Jacaszek On … Positive Anxiety, Polish Weather & Metaphysical Poetry

Photo: Basia Jacaszek

Recording Under the Influence is a recurring self-titled feature where we ask artists to ignore their musical inspirations for a minute and share what really went into the making of a particular record. Under the microscope this week: Jacaszek, an old neo-classical favorite who recently graced us with the carefully orchestrated–and delicately paced–doom and gloom of Glimmer (available now through Ghostly International)…

1. Polish Weather Patterns
Lots of people here complain about the weather, depression, stagnation in social life, low quality of culture and entertainment offers. The fall/winter and winter/spring transition period can be really hard, but for me, it’s a really comfortable situation to work. I love those foggy little cities with empty streets, closed people, grey, cloudy skies, distant, disappearing horizons. All this generates a kind of melancholy, a trance mood that exists in my head. It is a really great creative time.

2. Visual Arts
I am deeply fascinated with painting and the visual aspect of music. Hopefully I will get close to a musical equivalent of great northern European art one day. Here is a list of art and painters who are very close to my heart, more or less influencing my music…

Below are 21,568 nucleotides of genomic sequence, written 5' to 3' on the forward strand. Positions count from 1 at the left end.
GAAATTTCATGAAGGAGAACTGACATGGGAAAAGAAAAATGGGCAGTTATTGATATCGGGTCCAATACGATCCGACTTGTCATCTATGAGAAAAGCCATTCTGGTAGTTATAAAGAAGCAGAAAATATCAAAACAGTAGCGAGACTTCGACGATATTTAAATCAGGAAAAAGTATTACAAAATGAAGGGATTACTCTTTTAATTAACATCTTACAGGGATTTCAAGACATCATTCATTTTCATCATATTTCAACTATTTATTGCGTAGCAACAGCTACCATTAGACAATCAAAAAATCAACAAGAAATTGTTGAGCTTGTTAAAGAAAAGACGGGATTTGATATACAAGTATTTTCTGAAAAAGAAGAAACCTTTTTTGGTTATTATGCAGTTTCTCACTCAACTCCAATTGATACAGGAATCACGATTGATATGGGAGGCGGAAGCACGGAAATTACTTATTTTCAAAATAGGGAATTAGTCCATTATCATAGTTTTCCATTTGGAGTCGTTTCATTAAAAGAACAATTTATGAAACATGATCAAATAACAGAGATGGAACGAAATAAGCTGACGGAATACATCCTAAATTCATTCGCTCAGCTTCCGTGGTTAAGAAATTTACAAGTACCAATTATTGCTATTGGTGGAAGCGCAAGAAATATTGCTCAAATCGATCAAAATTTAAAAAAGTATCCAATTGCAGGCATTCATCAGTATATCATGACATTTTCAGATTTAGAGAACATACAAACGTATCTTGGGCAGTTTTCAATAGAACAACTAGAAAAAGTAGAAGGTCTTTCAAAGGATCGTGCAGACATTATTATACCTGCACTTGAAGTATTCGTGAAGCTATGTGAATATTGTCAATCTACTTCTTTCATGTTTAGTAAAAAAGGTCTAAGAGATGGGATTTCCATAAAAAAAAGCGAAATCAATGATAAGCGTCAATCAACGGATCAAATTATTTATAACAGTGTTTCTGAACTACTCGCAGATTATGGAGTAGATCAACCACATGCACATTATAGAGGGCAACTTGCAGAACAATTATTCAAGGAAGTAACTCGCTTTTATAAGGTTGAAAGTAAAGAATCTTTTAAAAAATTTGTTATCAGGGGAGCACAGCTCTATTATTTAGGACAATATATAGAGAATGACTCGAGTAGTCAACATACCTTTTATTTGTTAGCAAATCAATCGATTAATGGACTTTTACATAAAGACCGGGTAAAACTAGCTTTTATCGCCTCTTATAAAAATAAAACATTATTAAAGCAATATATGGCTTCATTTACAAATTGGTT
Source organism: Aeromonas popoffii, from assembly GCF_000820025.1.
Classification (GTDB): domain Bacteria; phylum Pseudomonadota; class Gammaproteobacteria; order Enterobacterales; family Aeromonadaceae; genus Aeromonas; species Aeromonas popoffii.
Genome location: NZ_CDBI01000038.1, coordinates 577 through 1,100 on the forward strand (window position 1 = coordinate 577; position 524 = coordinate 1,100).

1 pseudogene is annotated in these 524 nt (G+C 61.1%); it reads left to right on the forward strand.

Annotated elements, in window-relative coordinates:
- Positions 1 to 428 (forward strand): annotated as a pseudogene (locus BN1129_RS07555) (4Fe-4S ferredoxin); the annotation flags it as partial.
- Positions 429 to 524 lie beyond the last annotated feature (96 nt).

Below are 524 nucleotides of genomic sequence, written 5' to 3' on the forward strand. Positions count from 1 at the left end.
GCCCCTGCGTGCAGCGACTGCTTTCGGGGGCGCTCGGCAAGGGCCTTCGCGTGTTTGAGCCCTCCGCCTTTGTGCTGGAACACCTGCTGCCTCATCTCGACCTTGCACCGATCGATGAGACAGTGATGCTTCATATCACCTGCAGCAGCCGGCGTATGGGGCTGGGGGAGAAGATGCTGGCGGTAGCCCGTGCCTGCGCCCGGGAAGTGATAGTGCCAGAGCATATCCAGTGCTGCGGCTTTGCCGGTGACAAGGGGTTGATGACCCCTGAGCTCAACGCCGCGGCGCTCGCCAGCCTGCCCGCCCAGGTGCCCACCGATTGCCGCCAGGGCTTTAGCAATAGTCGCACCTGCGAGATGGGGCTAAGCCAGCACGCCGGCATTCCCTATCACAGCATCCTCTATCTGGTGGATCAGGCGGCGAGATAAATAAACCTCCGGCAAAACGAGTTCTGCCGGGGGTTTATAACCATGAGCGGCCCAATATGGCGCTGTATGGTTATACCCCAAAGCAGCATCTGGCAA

Medieval/Renaissance/Baroque decoration art. Golden backgounds present on sacral paintings; gold patterns on altars; colorful glimmerings of stained glasses. This is just pure music for my eyes.

Distant horizons in the Flemish and Nederland landscape paintings of Patinier, Bosh and Brughel cause some kind of longing and nostalgia. The distant space really calls me. I can hear it!

Dark landscapes and the deep symbolism of Friedrich‘s works creates some kind of “positive anxiety.” The melodies and history behind these paintings are very inspiring.

Polish modern painters like Tadeusz Dominik. His rhythmic landscape compositions have extreme musical potential.

3. Poems
Aside from some classical music examples, it is really hard to find a satisfying poetry-meets-music crossover. I dream to work on it anyway. Among the many poets I love (mostly Polish), I especially admire English metaphysical poetry. Robert Herrick’s or William Blake’s poems about paradise really drive me to turn those words into songs. It is again a matter of nostalgia and melancholy these poets generate in my heart. I found many inspiring phrases in Gerard Manley Hopkins’ work. Lots of his sensual expressions were used as titles on my latest album, Glimmer.

4. Women
I make music for women, particularly for my wife. It is a subconscious matter, but it really works like that. A real, probably most archetypal reason I do music is a need to be “someone” to  â€œher”–someone satisfying, important, significant. I have realized that every time I release an album or play a concert, her or “their” positive feedback is the one I anticipate and get the most gratification out of.

5. My Studio
I love the place. Being a bit isolated, playing with my toys. My workshop, with all the software, hardware and instruments, offering endless possibilities to create or shape the sound is really lovely and an inspiring playground. Looking at those little buttons, knobs, pads, keys and strings, I just can’t stop myself from constantly creating music.